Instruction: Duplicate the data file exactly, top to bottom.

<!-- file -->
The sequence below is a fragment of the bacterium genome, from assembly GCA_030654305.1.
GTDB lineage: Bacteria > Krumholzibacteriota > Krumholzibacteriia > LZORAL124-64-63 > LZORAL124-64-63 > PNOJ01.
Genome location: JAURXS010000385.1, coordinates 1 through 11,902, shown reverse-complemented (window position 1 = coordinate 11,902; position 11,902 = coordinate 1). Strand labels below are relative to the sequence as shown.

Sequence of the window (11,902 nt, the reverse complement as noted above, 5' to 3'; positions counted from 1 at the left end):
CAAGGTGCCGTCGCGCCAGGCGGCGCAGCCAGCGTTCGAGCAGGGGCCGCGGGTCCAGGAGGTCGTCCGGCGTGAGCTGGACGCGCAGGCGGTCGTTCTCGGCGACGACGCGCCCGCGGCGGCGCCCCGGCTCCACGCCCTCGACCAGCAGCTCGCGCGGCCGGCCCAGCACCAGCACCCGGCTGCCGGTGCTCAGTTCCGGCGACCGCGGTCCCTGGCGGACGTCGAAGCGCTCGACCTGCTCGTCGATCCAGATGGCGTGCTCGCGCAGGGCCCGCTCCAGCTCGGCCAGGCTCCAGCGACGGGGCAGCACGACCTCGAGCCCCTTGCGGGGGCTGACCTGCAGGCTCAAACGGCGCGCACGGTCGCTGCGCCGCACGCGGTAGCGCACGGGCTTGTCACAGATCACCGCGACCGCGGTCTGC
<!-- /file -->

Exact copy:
The sequence below is a fragment of the bacterium genome, from assembly GCA_030654305.1.
GTDB lineage: Bacteria > Krumholzibacteriota > Krumholzibacteriia > LZORAL124-64-63 > LZORAL124-64-63 > PNOJ01.
Genome location: JAURXS010000385.1, coordinates 1 through 11,902, shown reverse-complemented (window position 1 = coordinate 11,902; position 11,902 = coordinate 1). Strand labels below are relative to the sequence as shown.

Sequence of the window (11,902 nt, the reverse complement as noted above, 5' to 3'; positions counted from 1 at the left end):
CAAGGTGCCGTCGCGCCAGGCGGCGCAGCCAGCGTTCGAGCAGGGGCCGCGGGTCCAGGAGGTCGTCCGGCGTGAGCTGGACGCGCAGGCGGTCGTTCTCGGCGACGACGCGCCCGCGGCGGCGCCCCGGCTCCACGCCCTCGACCAGCAGCTCGCGCGGCCGGCCCAGCACCAGCACCCGGCTGCCGGTGCTCAGTTCCGGCGACCGCGGTCCCTGGCGGACGTCGAAGCGCTCGACCTGCTCGTCGATCCAGATGGCGTGCTCGCGCAGGGCCCGCTCCAGCTCGGCCAGGCTCCAGCGACGGGGCAGCACGACCTCGAGCCCCTTGCGGGGGCTGACCTGCAGGCTCAAACGGCGCGCACGGTCGCTGCGCCGCACGCGGTAGCGCACGGGCTTGTCACAGATCACCGCGACCGCGGTCTGC